Traffic flow is a challenge these days. Who should be priority? Pedestrians or vehicles?
There are three types of traffic flow to consider:
- Motorized vehicles
Who takes priority?
When I was young, it was rare for families to have one car. These days, there are often more than two in many driveways. Apartment buildings were rarely more than 10 stories. Now, they are often three or more times taller. Bicycles were one gear and now more likely have 21 gears. With such exponential growth, we’re all fighting for space and priority.
As cities run out of space to expand, the only way to go is up. Apartment buildings are now almost cities within a city. In metropolitan areas, a city block seem like a half kilometer long. For many senior citizens and people with challenges walking, going to the next cross walk can take “forever”.
We hear of pedestrians who are hit by cars because they were crossing in the middle of the block. A motorist may feel that it’s the pedestrian’s fault but would you want to take a half hour to get to the other side of the street?
We need to find a way to make city streets safer for pedestrians.
When I started driving in 1979, we thought there were a lot of cars then! I would love to know the numbers but I believe there are at least twice as many cars today or more. Back in those days, I could travel from one end of Hamilton, Ontario to the other and never hit a red light if I got the timing right. There were four main arteries running east and west that I used, and the speeds varied by 1 or 2 miles per hour. You just had to remember which road you were on. North and south didn’t work as well until the expressways were built in the last few years.
I work in Toronto now and live in Barrie and have never had that non stop experience in either of those cities. I can actually still do it in Hamilton. If the speeds were adjusted like that in Toronto, I wonder if it would actually work?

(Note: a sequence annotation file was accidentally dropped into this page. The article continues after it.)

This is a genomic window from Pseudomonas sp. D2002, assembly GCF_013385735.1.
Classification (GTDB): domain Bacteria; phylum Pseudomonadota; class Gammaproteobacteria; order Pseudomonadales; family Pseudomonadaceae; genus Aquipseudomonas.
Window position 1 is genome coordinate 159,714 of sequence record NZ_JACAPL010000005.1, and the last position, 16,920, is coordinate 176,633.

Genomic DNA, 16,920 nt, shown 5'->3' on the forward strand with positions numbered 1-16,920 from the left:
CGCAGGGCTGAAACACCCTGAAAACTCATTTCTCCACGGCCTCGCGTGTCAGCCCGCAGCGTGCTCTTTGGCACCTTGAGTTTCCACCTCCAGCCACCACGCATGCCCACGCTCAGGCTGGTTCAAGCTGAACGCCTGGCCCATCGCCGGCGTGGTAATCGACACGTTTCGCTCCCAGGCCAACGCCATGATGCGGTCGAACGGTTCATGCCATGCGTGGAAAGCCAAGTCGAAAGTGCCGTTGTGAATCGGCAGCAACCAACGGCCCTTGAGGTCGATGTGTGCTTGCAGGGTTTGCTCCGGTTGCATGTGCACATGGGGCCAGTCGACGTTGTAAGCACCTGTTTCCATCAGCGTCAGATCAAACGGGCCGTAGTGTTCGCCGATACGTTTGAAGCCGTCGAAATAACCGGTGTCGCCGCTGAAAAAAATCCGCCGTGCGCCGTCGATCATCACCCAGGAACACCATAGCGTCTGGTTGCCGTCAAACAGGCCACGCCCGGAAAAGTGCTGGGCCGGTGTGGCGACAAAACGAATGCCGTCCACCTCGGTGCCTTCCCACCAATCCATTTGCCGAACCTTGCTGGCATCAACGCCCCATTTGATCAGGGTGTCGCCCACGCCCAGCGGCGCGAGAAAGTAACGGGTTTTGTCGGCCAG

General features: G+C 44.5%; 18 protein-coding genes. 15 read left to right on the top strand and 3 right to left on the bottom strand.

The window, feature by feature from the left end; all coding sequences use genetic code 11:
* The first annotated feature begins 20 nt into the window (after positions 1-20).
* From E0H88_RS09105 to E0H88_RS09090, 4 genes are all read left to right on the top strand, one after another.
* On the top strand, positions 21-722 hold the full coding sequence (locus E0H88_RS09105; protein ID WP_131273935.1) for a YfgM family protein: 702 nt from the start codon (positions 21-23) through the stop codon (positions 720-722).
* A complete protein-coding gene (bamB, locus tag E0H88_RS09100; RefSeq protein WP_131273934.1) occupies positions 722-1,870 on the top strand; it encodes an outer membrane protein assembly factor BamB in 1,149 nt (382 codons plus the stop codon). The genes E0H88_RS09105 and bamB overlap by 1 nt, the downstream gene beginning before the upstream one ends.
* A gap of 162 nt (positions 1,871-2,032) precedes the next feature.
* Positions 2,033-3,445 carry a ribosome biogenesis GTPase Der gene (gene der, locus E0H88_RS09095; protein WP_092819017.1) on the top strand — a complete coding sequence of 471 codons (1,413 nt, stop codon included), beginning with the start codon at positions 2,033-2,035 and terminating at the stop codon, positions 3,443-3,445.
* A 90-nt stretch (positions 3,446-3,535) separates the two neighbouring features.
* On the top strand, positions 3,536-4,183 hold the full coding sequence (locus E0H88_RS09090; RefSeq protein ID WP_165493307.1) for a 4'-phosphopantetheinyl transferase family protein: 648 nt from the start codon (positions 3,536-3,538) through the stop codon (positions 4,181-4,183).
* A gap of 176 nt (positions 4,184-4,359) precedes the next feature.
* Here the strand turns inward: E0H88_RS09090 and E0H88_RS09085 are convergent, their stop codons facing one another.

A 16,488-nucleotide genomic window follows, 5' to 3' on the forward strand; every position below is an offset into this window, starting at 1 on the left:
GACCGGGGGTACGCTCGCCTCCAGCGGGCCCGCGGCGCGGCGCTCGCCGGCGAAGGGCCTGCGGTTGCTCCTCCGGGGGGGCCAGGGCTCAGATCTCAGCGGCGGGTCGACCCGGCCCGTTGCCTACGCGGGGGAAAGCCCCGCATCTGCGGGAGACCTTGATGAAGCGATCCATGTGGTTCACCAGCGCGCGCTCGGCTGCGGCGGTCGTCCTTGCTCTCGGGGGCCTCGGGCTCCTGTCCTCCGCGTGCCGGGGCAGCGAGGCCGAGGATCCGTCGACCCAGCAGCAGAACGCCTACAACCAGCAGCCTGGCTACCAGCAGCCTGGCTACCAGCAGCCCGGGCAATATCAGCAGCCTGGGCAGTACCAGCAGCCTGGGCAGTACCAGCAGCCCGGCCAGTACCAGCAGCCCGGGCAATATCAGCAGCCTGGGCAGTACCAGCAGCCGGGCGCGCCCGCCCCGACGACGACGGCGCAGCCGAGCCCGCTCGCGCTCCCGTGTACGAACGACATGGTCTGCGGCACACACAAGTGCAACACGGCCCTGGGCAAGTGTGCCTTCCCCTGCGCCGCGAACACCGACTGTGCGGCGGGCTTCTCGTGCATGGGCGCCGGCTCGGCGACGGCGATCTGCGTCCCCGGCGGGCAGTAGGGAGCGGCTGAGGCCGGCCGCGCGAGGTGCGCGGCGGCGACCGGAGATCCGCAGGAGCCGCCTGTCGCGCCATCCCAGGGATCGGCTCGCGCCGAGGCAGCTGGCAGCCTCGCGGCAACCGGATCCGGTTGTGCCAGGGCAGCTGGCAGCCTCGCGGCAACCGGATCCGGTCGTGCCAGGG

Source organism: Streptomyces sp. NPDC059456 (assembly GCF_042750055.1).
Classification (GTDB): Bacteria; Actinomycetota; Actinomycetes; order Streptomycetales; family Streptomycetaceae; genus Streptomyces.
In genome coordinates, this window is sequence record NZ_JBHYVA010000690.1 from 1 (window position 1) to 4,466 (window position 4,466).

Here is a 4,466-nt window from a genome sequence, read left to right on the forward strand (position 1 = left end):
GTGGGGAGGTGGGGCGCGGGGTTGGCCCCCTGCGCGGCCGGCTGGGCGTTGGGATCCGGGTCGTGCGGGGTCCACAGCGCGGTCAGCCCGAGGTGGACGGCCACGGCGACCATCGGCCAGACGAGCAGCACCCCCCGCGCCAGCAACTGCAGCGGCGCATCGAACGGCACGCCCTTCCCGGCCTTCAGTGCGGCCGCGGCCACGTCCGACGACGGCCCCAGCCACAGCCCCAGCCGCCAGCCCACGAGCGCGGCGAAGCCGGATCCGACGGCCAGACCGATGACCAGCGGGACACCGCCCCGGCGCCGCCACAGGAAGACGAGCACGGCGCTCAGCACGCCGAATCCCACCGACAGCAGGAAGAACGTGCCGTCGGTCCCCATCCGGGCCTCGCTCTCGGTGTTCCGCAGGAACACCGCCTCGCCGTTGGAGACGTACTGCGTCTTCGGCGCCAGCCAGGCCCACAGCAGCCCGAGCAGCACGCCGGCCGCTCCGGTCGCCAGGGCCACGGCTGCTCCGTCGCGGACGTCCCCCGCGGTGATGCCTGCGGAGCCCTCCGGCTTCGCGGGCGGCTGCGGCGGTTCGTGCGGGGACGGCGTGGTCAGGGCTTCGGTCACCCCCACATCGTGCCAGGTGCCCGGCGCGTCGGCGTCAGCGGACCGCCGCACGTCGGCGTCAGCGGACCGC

In larger metropolitan areas like Toronto, bikes are becoming more common and I believe should be encouraged. How do we do that? Increasing the number of bike lanes?
Personally, I believe they are a vehicle like any car. In the city, many go just as fast. What I resent is that many seem to believe they are above the law. I have almost been run into on paths and in crosswalks. If you live in Toronto, how many times have you seen bikes run through crosswalks to make a left turn into a bike lane?
Pedestrians or vehicles?
Something needs to be done to protect pedestrians before someone is hurt badly or even killed. It’s time someone started coming up with new ideas. For example, when Weber’s had a problem on Highway 11 north of Orillia, the company bought a bridge from the province and moved it to facilitate pedestrians crossing above highway to get safely to their store.
What if local Chambers of Commerce worked with businesses to build bridges for pedestrians? Do you have other ideas? Don’t just complain about problems. Take ideas to your municipal government representative and business organizations!
Make it a great day,
P.S. What am I thankful for today? I’m thankful for people who run for government positions. I’m thankful for people who offers solutions rather than just complaining. I’m thankful for the bus drivers who relieve me of the stress of commuting.
What are you thankful for today?
Please share ... by